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Customer experience, a top priority in the modern enterprise, drives customer preferences in the marketplace. Successful CX management requires persistent and perpetual improvement, which can be frustrating due to a number of CX challenges.
CX is all about communication: hearing what the customer is saying and responding to it, then posing follow-up questions that move the relationship forward. Most CX challenges fall squarely into the domain of communication -- at both the customer and enterprise levels.
Here are some examples of those challenges:
1. Insufficient response from customers
Improving the customer experience requires copious amounts of data from the consumer. This becomes a problem when there's not enough data to work with or when the data doesn't represent enough of the customer base to offer meaningful insights. This can cause CX efforts to miss the mark and leave problems unchecked.
Placing customer response mechanisms in every channel in which customer interaction is happening -- webpages, email, text, social media -- is an effective response to this challenge. Moreover, this multichannel response effort requires constant monitoring to ensure well-balanced response rates and consistent, quality feedback.
2. No multichannel management strategy or tools
Omnichannel management requires a strategic plan, and crafting that strategy requires strong input from IT. A highly unified, well-synchronized data model can support the customer's use of many channels -- one example of which could be checking product prices and availability at home on a laptop or mobile device; another, trying on clothing in the store itself but completing a purchase later at home. Centralized content management helps enable these purchasing activities.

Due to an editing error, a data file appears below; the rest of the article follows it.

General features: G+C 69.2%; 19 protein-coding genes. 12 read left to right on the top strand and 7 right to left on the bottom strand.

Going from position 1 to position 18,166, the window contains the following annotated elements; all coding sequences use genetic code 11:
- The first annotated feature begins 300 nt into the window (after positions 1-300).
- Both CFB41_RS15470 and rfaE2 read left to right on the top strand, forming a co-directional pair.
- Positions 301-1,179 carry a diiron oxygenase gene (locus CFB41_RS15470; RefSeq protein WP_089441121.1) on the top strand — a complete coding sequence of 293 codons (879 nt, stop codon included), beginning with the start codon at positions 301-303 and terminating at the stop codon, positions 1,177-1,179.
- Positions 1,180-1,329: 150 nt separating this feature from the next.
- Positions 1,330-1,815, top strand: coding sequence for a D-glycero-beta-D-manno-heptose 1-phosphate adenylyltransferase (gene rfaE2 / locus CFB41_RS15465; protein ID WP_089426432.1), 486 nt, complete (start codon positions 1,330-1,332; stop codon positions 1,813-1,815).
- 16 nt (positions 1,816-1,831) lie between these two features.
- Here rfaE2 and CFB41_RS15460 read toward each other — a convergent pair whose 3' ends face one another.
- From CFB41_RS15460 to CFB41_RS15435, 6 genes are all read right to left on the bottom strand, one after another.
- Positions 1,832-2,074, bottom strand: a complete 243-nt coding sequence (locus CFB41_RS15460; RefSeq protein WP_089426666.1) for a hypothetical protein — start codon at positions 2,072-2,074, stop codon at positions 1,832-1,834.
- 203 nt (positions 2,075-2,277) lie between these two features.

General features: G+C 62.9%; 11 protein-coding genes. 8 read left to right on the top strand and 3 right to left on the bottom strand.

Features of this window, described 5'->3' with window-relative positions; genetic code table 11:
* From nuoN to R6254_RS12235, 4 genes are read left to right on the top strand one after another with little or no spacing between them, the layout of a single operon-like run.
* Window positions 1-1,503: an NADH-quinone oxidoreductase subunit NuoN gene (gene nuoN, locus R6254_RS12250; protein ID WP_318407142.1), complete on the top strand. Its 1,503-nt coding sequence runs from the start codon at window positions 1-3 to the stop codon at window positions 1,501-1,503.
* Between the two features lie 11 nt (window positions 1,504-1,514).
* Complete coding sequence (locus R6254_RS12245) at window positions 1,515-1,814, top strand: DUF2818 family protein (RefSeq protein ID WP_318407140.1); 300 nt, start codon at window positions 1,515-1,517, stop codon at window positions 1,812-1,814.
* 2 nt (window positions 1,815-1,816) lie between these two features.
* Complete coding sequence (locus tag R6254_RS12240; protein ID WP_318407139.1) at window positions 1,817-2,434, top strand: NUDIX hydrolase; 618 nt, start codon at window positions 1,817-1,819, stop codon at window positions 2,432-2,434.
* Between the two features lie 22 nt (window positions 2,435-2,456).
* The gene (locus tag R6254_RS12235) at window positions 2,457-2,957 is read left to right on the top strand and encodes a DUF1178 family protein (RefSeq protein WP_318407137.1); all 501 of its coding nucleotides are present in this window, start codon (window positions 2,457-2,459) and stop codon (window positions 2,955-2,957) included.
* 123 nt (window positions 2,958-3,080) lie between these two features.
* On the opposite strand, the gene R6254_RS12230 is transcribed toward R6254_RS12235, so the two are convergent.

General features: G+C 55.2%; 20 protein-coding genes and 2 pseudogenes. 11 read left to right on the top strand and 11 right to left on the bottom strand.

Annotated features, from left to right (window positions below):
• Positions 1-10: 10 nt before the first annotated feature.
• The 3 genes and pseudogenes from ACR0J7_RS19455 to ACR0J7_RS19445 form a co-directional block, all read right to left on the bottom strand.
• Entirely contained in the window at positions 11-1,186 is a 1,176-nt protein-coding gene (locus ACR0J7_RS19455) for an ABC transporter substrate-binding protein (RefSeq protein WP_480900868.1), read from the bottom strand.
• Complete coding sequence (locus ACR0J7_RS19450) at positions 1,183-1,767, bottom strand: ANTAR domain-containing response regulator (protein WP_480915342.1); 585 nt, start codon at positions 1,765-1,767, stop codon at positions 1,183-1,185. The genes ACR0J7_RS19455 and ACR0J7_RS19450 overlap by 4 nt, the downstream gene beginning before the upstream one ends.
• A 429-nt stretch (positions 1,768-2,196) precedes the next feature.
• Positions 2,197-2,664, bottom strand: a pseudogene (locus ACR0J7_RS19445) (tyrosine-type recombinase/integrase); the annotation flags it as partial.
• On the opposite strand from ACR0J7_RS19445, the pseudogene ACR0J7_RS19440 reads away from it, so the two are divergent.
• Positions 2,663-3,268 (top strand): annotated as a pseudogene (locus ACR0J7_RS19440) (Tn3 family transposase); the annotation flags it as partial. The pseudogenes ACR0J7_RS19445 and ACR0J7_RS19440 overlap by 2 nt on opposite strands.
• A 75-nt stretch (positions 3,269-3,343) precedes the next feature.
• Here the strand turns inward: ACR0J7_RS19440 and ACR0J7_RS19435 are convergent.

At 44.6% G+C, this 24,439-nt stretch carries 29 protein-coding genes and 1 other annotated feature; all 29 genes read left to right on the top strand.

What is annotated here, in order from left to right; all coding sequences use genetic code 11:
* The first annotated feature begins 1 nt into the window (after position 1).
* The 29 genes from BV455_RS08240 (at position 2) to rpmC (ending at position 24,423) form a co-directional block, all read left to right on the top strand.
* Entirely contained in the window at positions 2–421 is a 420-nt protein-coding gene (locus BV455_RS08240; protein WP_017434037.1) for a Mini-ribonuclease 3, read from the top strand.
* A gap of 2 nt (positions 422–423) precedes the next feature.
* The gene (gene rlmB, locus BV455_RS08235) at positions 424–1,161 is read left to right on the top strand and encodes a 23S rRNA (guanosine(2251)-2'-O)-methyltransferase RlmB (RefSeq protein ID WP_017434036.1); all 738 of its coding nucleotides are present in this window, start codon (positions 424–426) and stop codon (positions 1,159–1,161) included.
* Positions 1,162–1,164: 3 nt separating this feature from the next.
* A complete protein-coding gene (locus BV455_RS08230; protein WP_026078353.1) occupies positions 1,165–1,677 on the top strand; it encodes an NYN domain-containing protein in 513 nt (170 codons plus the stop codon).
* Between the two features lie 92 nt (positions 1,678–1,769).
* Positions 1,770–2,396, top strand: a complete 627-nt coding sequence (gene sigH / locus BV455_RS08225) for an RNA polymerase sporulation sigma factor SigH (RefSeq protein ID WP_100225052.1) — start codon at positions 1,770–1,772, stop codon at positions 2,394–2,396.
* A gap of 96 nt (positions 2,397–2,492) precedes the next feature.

3. Dealing with qualitative data
Not all customer feedback is checkbox or statistical, of course. Well-constructed surveys ask for qualitative input -- the customer's opinion in the customer's own words. This data is invaluable on many levels. The problem is, it's not always clear how to process and integrate the data into CX processes.
The answer here is to invest in text analytics. Software and services are now available that can read customer comments and extract relevant sentiment, intensity and urgency -- offering value across the enterprise.
4. Poor in-house awareness of CX feedback
Customers aren't always involved in communication troubles; a big issue might be communication in-house even if customer feedback is strong and consistent. CX is an enterprise-wide commitment, but too often, the data coming back never makes it to the people who need it.
Strong CX closes the customer feedback loop so the insights it produces are available to every employee and department that is in a position to contribute. A notification system should drive this feedback loop, liberally distributing the customer communications that feed CX analytics and corresponding notifications beyond the C-suite as feedback analytics are processed.